I prefer to avoid testing 1RM and have the athletes perform 3 rep maxes to avoid any unnecessary injuries and it’s less taxing on their body. Generally I would add 5-10% depending on the exercise, a technically difficult exercise like the power clean would be 5% where as a back squat would be 10%. 

Performing 1RM on exercises such as the Power Clean are widely regarded as safe, assuming the athlete has a level of competency.

Not everyone needs to learn the Olympic lifts, a variety of weighted jumps would produce the same peak force output without the learning time.
Some elite athletes never Power Clean’ed in their life, but for those who are interested you may enjoy the next paragraph.

Elite Athletes KPI’s
By far one of my favourite websites/forums back when I was at University was athletes and coaches from across the world would share their data, experiences and perspectives and I remember this post vividly as athletes shared what they or their training partners could lift,(back squat and power clean).
As I was studying in Bath and had close links to Jason Gardener and Colin Jackson, I can confirm these numbers are true.

Colin Jackson 12.91 74 142.5 1.93

Jason Gardener 9.98 74 140 1.89
PBs, Body weights, Power Clean PB and Ratio to body weight.

Incredible and superhuman statistics, which is why they were such exceptional athletes, They would reportedly lift twice a week for the majority of the year and achieve world class lifting numbers, their genetics/ ability to produce large amounts of force at speed are what made them so fast. 

The highest ratio is from
Jonathan Edwards 72 150 2.08

Who still holds the WR to this day. Over twice his body weight in a power clean. This requires exceptional strength to produce exceptional power.
I don’t believe enough coaches and athletes realise the importance of being able to produce incredible amounts of force.


Junior athletes KPIs 

As you can imagine, studies done on junior is a lot harder to pass through ethics boards and a lot of research on junior athletes and strength training are anecdotal, which doesn’t satisfy some people. However a lot of benefits from the studies on adult athletes can still be applied from adult strength measures to juniors.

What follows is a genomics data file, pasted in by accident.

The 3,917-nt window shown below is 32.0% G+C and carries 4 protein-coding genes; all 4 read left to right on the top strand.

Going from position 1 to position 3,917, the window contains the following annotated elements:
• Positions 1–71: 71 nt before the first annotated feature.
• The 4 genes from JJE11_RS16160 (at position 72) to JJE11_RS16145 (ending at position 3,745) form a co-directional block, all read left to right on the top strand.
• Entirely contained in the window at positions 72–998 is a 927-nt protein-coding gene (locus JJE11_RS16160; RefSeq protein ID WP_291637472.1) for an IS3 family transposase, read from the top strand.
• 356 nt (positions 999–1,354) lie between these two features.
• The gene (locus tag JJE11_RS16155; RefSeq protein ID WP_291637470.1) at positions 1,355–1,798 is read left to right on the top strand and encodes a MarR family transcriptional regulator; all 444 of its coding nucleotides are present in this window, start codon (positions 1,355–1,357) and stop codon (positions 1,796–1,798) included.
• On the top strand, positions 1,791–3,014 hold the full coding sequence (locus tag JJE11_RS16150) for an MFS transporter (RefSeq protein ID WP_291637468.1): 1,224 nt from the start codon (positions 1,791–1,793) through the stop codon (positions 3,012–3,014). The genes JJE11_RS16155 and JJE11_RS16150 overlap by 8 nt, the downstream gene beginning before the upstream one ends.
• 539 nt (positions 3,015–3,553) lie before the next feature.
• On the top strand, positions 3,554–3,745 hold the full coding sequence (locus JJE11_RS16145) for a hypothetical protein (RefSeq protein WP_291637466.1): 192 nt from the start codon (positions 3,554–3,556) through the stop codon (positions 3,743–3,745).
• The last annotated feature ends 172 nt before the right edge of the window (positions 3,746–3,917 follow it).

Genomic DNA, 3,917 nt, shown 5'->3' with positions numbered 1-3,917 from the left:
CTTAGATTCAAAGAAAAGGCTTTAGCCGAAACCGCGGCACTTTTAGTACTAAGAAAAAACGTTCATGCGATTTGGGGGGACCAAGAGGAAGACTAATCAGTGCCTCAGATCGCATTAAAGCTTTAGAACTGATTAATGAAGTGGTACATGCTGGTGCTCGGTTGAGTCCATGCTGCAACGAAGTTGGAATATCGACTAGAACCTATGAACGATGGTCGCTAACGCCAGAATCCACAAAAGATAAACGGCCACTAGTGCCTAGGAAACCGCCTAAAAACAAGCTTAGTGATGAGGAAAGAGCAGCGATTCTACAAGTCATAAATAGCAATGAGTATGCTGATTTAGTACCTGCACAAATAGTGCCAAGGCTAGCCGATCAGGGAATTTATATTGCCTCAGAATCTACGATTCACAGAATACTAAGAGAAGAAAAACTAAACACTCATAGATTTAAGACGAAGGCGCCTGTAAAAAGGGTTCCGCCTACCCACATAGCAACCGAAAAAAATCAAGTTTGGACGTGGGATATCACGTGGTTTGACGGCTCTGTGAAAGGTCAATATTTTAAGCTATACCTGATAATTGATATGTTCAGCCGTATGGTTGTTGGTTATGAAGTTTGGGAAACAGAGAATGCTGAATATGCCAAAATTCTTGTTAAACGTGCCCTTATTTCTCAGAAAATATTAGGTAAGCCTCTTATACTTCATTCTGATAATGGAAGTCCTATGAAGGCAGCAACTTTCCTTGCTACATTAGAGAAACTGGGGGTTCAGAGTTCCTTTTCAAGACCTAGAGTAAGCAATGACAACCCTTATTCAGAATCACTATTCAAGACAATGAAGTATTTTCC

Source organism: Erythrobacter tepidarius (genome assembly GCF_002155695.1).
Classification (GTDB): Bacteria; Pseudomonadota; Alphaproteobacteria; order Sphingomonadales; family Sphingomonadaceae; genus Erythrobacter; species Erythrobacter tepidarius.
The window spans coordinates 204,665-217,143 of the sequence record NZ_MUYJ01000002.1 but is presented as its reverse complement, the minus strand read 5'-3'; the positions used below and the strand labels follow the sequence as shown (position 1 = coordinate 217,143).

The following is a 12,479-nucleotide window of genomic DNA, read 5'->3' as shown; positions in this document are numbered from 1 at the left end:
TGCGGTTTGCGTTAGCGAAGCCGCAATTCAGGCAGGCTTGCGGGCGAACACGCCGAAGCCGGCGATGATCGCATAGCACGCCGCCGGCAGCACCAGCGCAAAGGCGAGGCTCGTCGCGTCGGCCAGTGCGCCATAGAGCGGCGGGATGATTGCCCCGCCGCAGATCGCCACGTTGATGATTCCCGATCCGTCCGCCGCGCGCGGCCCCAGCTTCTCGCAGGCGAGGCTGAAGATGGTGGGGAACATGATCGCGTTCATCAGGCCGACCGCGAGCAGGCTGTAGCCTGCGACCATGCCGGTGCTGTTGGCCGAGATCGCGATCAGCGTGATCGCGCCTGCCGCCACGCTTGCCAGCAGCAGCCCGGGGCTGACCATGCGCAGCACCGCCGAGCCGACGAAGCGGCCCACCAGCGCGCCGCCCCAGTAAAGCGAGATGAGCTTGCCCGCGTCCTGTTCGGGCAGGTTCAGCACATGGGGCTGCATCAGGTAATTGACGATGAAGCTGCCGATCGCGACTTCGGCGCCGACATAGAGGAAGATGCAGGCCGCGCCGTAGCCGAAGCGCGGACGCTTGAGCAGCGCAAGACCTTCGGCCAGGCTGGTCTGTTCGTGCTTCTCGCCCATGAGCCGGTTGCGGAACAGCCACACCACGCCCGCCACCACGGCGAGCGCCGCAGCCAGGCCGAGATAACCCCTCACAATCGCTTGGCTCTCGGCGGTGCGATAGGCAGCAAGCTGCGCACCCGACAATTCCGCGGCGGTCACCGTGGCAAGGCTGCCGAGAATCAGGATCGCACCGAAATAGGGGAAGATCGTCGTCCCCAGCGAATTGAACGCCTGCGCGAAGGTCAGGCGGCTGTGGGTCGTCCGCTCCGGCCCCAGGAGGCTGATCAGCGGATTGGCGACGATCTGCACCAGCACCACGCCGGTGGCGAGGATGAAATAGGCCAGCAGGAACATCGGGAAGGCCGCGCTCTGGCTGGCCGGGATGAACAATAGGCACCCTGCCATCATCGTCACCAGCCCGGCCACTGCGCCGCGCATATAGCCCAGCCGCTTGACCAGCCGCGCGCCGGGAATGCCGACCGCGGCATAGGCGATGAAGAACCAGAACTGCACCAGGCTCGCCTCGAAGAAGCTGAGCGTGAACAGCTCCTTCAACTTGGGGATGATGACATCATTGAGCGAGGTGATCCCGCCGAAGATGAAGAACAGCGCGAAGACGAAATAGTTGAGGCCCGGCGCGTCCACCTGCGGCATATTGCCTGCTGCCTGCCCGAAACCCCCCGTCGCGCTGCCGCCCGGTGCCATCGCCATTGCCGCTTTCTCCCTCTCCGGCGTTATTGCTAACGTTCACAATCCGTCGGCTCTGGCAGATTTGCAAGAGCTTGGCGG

This is coming from someone who has lived with and worked directly with the athlete on the front cover of Strength and Conditioning for Young Athletes.

Being strong, relative to body weight as a junior athlete is an incredible advantage and should be addressed, measured and trained if the athlete wishes to pursue elite sport.

I find it very common amongst coaches to hit the jackpot with a good junior athlete, which they believe will be the next big thing but the reality is they have no idea how to get them there and the odds are they’ll get injured. 

It is also address that junior athletes develop at different ages and some can elicit greater physical attributes at the same age, where one could do 10 pull ups, and a much higher vertical jump, their overall athleticism is much greater and so is there chances of success at that age, managing these differences could be essential for keeping junior athletes in the sport.
This is why I am a big advocate of junior athletes performing circuit based sessions as they don’t have the time to ask the others how many reps etc. they did, or doing what I did, as there were no Strength and Conditioning coaches back when I started lifting, perform the exercises at home.

Junior KPI Strength Suggestions

Below are my suggestions for developing Junior KPI’s and methods on which to go about training them. These are easy to perform exercises with minimal equipment that can be done at home and are very safe.

  1. Press Ups 
  2. Pull Ups

Both of which performed to failure with their scores recorded.
If pull ups are not possible, a variation of rows and hanging from the bar for as long as possible.

  1. Isometric Split Squat Hold
  2.  Isometric Single Leg Hold
  3. Straight Arm Plank Hold
    All of which performed to failure with their scores recorded.
  4. Vertical Jumps
  5. 3x Horizontal Jump 

6 attempts in total, 3 on each side for vertical jump and 4 attempts in total for the horizontal jumps.

Methods of training for juniors
As these exercises are general, developing specific training measures to improve these performance is sensible, eg. doing more of the exercise to get better at the exercise.

I would recommend performing 3-4 sets of each exercise in a circuit method for either 80% 100% of the repetitions, duration and distance, over the course of 8-12 weeks for a minimum of 2 sessions a week, up to 4 sessions a week.
The more regular the sessions, the less number of sets need to be performed.
Eg. 2 x per week, 4 sets each every session, 4 x per week, 2 sets each every session.

I would also like to state again that I pro  against children lifting weights, if done correctly. If you’re interested in learning more about this topic ,I highly recommend this post from APA.



What I hoped to have achieved from this blog post is for the reader to have a greater understanding of what is strong for explosive, power and speed based events.
What KPI’s can be used to measure an athlete’s level of strength before moving to more advanced training methods and why it is important to keep track of data for development, the more data you collect as a coach, the more informed you are on the athlete and where they can improve.